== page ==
America’s growing energy dominance is helping transform our economy and revitalize the forgotten parts of our nation.
Through innovation and free-market principles, America’s oil and natural gas sector have moved us from an age of scarcity to a future of abundance. As a nation, we are once again the world’s biggest producer, with all of the economic, trade and national security benefits that portends.
But there is a move afoot by wealthy investment firms and environmental activists to undermine that success and turn back to a time of scarcity by making climate change an issue in the boardrooms of energy producers big and small. Under the guise of socially responsible investing or ESG – environmental, social and governance – they are attempting to “decarbonize” our economy one corporation at a time.
America’s success in the energy sector is directly attributable to the strength of our economic freedom and competitive markets – just look at Venezuela, Angola, Mexico, Iran, Libya or Russia for the grim alternative.
The numbers are astounding. Domestic oil production reached 10.9 million barrels a day this month and is expected to continue its ascent to record-setting levels well into next year, according to the U.S. Energy Information Administration (EIA). By 2019, surging domestic production is expected to drive down our use of imported oil to the lowest level since 1959.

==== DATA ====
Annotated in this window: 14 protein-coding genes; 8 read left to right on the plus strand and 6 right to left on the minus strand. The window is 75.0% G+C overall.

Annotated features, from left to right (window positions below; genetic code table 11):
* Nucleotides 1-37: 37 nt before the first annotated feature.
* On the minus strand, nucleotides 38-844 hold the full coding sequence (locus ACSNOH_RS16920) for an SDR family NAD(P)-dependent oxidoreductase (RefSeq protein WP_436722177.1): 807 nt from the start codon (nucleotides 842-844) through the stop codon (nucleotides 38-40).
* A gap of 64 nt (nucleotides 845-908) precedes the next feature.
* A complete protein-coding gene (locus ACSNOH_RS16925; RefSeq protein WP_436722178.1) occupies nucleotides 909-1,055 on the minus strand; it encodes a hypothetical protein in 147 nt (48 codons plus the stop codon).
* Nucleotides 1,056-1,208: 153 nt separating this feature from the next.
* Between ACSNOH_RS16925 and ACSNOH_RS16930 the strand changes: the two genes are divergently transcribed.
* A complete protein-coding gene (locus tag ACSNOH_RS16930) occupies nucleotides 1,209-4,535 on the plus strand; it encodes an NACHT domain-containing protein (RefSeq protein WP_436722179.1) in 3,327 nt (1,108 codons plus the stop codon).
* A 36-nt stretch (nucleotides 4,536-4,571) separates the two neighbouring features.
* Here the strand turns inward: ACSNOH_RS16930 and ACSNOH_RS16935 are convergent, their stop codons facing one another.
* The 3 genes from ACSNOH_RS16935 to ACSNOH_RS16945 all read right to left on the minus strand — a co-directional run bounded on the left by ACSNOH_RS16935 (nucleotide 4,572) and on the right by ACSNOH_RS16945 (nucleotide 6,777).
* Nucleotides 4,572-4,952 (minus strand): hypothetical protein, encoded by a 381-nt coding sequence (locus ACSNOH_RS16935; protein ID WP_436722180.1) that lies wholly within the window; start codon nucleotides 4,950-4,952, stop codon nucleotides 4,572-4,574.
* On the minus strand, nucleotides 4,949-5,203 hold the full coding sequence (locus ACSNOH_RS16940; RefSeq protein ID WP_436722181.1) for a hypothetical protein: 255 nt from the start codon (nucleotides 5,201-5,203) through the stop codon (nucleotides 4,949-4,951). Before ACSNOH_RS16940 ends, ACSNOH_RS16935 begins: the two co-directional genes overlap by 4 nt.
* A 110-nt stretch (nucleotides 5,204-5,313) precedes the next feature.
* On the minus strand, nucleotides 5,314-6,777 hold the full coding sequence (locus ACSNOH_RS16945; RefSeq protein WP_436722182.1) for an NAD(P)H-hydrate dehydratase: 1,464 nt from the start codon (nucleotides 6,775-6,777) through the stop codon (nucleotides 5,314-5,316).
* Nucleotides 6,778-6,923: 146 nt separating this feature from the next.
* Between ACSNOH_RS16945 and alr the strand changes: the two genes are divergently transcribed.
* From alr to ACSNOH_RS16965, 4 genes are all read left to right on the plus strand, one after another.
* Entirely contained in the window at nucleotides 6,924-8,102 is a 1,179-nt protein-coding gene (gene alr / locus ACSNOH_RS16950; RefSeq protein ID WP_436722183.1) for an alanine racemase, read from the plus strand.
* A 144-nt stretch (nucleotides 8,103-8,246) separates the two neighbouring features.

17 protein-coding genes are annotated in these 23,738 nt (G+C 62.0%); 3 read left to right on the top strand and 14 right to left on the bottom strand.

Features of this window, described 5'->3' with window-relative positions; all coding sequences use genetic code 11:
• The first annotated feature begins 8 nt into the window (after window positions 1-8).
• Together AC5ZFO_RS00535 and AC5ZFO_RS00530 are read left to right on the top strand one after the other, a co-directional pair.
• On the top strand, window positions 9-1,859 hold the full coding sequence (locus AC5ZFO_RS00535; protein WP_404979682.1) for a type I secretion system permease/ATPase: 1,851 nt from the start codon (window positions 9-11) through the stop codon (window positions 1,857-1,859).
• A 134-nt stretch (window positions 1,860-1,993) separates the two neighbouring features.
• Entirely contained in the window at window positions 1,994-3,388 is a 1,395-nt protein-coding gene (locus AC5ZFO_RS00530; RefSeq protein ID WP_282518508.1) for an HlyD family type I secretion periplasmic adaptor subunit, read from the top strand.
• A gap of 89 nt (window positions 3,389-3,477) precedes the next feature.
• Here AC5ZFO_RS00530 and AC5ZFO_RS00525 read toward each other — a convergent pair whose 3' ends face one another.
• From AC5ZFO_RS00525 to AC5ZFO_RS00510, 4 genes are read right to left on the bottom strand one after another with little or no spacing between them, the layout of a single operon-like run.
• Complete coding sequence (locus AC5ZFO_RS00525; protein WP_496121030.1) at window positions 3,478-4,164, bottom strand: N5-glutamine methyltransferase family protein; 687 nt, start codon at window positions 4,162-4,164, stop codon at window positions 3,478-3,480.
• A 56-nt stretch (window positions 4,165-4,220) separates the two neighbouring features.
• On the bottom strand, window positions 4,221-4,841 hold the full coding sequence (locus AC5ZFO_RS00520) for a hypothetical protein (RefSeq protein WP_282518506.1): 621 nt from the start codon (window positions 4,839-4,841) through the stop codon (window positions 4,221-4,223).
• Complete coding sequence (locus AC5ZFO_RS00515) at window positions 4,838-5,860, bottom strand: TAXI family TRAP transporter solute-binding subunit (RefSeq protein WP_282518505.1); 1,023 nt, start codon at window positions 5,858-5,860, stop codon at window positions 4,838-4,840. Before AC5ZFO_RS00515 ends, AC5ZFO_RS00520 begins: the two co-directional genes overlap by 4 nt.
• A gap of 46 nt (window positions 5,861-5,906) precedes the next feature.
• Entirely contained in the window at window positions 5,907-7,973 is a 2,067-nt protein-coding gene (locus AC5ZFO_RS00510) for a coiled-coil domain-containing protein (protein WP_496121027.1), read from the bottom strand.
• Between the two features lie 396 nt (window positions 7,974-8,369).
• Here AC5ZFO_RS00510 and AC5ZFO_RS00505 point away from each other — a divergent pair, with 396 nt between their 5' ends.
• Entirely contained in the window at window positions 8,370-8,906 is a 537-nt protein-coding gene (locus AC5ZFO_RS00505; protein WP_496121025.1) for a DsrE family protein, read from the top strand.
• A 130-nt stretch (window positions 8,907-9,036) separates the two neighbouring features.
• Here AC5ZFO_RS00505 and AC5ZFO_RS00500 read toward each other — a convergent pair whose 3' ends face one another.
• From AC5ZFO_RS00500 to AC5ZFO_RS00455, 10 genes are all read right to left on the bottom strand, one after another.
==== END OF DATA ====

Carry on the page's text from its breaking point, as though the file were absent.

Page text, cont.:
The use of hydraulic fracturing to squeeze ever more oil and gas from tight shale rock is a key driver of the energy boom. Production from America’s seven major shale formations is forecast to hit 7.2 million barrels a day by the end of this month, according to EIA.
It’s the communities in and around these formations – located almost exclusively in what are often derided as “fly-over states”– that are seeing the everyday benefits of jobs, rising wages and increasing confidence in the economy. The resurrection of the energy sector is turning small towns once on the verge of becoming ghost towns into bustling centers of activity.
There’s no guarantee the good times will continue, though, especially if companies stop searching for new supplies of oil and gas. For those who subscribe to the ideas of socially responsible investing, the end of energy dominance can’t come soon enough.